Facebook plans to stop deleting misinformation about Covid-19

Facebook plans to stop deleting misinformation about Covid-19

The site evokes a situation very different from the one that led to the hardening of doctrinal rules regarding misinformation.

Should misinformation about Covid-19 and vaccination be allowed back on Facebook? In A press release Put online on Tuesday, July 26, the American company openly asks the question. He announced that he would appeal to his “oversight board,” a body responsible for bringing an “outside” look to his decisions, to determine whether his rules should permanently ban such publications.

“As part of our policy against health-threatening misinformation, we are seeking an advisory opinion from the Oversight Committee to determine whether measures taken by Meta (parent company of Facebook and Instagram, Editor’s Note) are appropriate against misinformation related to Covid-19 or alerted by our monitoring or third-party verifiers. Or the company asks if it should fight back against this misinformation through other means, such as taking down content.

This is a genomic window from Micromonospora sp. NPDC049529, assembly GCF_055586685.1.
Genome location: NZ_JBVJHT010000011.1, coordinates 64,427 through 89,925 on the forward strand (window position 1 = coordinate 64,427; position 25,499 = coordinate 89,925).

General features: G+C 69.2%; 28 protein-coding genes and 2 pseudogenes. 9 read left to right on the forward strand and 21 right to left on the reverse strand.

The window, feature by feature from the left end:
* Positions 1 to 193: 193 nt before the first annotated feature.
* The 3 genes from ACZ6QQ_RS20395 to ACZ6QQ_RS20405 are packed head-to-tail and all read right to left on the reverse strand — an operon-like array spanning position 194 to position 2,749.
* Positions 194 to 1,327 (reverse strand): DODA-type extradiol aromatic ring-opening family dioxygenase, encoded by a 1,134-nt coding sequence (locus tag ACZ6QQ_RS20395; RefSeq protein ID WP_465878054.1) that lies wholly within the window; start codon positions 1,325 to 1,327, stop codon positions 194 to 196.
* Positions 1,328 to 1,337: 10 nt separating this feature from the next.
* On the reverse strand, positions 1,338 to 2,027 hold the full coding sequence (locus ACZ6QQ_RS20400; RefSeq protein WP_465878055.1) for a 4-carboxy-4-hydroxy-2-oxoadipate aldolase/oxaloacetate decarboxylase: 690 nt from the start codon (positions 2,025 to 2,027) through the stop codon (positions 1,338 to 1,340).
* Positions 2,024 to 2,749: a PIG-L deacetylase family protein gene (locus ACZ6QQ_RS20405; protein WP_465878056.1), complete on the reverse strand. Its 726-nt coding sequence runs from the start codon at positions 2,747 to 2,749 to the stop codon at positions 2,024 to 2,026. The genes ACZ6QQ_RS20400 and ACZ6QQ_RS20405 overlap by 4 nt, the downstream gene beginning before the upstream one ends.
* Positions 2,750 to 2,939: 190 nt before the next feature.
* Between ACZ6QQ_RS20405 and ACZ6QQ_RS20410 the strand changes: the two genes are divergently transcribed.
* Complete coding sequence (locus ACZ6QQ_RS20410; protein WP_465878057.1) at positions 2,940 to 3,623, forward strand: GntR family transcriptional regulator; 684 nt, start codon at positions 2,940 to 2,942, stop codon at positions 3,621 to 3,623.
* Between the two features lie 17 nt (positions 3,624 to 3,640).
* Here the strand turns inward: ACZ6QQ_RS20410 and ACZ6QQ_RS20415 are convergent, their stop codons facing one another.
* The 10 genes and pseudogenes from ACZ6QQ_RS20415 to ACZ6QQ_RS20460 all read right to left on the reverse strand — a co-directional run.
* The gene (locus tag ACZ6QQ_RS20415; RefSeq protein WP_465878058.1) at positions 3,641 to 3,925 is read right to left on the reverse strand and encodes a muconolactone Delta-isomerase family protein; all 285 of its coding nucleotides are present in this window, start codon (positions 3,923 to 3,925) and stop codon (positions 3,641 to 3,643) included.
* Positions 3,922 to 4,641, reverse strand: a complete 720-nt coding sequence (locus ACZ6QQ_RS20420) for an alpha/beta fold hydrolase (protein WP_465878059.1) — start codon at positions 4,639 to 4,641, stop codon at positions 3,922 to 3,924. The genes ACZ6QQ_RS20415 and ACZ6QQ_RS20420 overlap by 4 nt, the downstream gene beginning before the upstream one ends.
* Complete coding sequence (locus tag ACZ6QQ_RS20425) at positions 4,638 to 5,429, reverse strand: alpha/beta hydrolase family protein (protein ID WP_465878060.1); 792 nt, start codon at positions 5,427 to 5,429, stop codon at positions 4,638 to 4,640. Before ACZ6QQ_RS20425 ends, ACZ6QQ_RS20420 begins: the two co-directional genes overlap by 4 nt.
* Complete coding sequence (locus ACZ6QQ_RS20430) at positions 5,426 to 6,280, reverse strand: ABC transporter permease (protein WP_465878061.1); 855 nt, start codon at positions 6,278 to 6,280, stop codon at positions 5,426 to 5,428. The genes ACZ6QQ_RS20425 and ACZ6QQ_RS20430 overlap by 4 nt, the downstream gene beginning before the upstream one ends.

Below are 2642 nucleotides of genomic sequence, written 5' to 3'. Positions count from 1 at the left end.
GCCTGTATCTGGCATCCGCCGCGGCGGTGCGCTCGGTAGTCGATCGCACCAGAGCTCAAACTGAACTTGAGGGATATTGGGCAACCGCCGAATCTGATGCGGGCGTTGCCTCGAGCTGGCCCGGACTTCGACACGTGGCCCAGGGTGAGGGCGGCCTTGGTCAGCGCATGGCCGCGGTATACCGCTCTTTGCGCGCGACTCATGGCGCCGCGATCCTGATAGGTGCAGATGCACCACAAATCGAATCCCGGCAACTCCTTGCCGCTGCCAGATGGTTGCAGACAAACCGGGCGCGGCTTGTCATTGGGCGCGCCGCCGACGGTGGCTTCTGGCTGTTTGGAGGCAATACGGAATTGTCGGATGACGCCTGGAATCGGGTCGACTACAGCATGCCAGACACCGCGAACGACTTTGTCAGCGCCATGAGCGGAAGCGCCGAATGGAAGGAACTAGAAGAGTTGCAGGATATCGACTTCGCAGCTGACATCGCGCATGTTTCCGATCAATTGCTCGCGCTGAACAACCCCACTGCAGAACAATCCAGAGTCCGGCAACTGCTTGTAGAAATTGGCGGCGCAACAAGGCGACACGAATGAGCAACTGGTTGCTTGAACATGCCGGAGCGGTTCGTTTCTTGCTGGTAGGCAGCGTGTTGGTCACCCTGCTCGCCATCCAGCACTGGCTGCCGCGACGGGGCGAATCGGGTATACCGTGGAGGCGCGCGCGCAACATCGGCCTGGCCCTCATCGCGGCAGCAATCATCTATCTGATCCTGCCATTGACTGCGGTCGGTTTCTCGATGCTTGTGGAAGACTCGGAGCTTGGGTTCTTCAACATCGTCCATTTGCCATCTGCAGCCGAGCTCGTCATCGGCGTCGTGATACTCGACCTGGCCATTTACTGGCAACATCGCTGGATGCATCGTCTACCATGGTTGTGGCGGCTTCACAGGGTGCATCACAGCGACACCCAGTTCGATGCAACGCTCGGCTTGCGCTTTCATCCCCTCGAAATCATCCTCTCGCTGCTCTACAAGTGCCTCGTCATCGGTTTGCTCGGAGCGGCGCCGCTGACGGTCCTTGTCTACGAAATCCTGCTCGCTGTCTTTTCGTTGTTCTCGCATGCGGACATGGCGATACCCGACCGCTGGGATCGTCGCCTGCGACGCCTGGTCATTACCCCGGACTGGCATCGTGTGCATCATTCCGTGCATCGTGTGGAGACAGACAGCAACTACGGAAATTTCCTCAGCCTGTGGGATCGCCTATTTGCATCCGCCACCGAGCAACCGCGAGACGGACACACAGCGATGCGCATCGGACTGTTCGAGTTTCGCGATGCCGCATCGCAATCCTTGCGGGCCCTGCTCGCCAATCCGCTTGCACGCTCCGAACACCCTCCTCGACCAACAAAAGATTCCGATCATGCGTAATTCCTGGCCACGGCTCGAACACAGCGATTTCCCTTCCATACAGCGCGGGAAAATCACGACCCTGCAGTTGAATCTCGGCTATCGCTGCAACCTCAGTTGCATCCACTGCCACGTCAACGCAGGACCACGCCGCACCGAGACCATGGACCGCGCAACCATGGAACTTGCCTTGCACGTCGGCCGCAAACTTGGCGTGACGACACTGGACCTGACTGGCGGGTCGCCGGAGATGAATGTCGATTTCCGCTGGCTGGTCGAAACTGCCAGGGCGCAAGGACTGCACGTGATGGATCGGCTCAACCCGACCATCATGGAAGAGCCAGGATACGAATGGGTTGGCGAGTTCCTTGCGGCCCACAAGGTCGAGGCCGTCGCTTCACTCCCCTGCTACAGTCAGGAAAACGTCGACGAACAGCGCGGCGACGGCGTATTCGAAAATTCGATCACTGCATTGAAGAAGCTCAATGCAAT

Theoretical measurements

Facebook, which says it has removed about 25 million pieces of content since the pandemic began, is pushing for the first time an end to its efforts to remove abusive content and replace it with a more flexible process, such as a simple warning. to the contents. This hypothesis is justified in his view by the now more peaceful situation, with “life gradually returning to normal” in heavily vaccinated countries.

Like all major social platforms, Facebook has implemented measures to combat misinformation since the beginning of the Covid-19 pandemic, the effectiveness of which is difficult to assess. The social network has hidden a false report on its site about the success of misinformation, especially regarding the vaccine against Covid-19.

In France, conspiracy videos sometimes top the most popular content about vaccination. Like Twitter, Facebook declined to answer Arcam’s questions about statistics on the amount of misinformation on its services.

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About the Author: Cory Weinberg

"Alcohol evangelist. Devoted twitter guru. Lifelong coffee expert. Music nerd."

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